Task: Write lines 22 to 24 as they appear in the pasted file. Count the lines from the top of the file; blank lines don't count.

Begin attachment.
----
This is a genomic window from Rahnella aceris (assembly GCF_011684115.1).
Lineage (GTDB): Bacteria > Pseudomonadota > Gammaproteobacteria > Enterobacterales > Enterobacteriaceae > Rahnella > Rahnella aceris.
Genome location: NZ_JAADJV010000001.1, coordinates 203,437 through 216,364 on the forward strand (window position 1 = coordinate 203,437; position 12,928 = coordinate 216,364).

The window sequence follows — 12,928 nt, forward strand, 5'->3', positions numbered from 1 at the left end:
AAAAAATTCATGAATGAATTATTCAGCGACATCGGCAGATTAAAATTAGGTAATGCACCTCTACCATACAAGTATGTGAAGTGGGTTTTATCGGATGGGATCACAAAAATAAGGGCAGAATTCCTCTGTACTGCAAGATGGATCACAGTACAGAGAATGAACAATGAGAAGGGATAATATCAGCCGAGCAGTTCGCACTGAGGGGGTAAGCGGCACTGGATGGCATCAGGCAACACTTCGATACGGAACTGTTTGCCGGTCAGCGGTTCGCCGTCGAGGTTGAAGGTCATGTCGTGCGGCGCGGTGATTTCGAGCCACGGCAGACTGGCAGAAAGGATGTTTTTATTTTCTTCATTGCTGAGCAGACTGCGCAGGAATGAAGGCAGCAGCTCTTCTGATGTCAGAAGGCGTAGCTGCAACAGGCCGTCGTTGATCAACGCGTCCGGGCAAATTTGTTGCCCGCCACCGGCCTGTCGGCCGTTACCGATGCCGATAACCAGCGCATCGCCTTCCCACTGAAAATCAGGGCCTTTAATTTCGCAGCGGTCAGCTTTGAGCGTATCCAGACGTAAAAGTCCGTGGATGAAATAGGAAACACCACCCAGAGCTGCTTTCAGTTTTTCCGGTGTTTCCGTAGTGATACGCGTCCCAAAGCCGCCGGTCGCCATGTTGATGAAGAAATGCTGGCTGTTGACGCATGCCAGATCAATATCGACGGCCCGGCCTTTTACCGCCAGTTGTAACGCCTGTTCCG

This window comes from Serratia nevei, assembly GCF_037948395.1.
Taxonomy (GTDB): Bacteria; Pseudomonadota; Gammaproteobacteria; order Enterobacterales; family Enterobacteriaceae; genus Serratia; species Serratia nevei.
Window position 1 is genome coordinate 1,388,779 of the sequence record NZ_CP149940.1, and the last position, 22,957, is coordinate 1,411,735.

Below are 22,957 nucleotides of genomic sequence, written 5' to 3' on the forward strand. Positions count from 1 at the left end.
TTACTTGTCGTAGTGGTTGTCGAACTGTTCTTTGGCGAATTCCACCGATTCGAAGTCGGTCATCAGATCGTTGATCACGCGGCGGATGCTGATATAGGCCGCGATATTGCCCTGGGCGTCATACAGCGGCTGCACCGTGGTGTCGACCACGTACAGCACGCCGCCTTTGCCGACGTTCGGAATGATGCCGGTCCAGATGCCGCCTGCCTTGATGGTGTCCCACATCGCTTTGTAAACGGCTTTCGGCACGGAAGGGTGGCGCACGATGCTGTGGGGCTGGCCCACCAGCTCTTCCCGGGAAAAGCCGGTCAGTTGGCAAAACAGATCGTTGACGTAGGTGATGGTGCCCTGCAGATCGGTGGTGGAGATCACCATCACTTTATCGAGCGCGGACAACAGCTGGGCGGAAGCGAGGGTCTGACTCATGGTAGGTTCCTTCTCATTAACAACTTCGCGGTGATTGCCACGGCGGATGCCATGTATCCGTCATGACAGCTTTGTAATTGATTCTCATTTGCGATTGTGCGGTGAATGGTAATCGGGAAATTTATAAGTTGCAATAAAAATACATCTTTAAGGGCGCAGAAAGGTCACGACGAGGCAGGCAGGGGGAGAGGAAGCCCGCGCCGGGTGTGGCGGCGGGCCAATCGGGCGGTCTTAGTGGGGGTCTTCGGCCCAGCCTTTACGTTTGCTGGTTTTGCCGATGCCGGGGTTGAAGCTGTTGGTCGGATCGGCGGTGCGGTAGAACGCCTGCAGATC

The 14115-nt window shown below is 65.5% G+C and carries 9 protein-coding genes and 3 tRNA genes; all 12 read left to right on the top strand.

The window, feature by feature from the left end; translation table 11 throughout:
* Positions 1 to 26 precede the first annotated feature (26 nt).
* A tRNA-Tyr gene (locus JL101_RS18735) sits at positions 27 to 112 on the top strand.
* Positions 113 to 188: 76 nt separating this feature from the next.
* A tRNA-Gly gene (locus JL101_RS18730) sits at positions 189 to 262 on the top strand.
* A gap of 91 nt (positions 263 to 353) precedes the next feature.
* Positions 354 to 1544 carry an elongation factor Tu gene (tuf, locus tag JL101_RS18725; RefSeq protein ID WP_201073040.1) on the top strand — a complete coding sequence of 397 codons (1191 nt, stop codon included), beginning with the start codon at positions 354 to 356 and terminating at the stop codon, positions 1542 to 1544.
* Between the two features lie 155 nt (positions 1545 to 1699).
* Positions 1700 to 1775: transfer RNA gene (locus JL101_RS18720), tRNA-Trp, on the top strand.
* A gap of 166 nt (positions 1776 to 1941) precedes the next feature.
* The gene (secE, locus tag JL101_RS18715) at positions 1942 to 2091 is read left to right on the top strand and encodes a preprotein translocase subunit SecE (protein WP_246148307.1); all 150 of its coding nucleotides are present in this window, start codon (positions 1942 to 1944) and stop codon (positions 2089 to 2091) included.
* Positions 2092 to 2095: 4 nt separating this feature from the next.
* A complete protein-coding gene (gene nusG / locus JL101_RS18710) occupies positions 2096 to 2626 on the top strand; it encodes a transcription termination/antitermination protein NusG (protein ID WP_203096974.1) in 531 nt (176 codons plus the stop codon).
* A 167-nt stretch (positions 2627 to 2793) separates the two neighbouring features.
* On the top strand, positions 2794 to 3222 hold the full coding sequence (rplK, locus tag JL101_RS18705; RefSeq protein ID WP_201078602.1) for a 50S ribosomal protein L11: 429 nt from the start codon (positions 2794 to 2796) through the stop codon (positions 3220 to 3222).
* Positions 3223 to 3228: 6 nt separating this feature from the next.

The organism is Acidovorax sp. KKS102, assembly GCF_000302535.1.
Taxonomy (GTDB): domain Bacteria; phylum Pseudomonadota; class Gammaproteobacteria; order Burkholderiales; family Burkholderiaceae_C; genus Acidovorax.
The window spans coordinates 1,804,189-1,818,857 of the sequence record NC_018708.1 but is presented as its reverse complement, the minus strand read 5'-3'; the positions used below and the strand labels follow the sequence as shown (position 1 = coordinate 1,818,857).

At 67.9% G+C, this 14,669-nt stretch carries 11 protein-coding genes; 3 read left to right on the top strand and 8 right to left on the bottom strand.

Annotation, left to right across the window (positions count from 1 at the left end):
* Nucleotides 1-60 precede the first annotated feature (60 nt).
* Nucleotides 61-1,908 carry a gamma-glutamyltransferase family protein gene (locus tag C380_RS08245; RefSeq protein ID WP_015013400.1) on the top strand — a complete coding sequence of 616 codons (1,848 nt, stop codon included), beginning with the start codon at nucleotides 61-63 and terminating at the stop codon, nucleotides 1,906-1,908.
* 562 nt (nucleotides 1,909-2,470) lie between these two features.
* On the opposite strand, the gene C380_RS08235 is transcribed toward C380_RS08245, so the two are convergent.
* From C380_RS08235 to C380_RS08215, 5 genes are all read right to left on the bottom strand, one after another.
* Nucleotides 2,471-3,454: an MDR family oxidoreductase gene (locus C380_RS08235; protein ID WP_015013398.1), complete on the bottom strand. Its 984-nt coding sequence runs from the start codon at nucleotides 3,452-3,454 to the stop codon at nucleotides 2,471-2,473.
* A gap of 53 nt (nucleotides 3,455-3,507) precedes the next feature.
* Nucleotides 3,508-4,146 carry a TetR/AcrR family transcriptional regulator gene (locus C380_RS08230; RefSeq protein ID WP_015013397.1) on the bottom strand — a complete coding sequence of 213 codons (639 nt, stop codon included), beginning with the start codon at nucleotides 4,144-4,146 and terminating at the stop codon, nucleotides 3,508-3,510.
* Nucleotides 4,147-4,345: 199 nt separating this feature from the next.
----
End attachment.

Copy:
* The gene (secE, locus tag JL101_RS18715) at positions 1942 to 2091 is read left to right on the top strand and encodes a preprotein translocase subunit SecE (protein WP_246148307.1); all 150 of its coding nucleotides are present in this window, start codon (positions 1942 to 1944) and stop codon (positions 2089 to 2091) included.
* Positions 2092 to 2095: 4 nt separating this feature from the next.
* A complete protein-coding gene (gene nusG / locus JL101_RS18710) occupies positions 2096 to 2626 on the top strand; it encodes a transcription termination/antitermination protein NusG (protein ID WP_203096974.1) in 531 nt (176 codons plus the stop codon).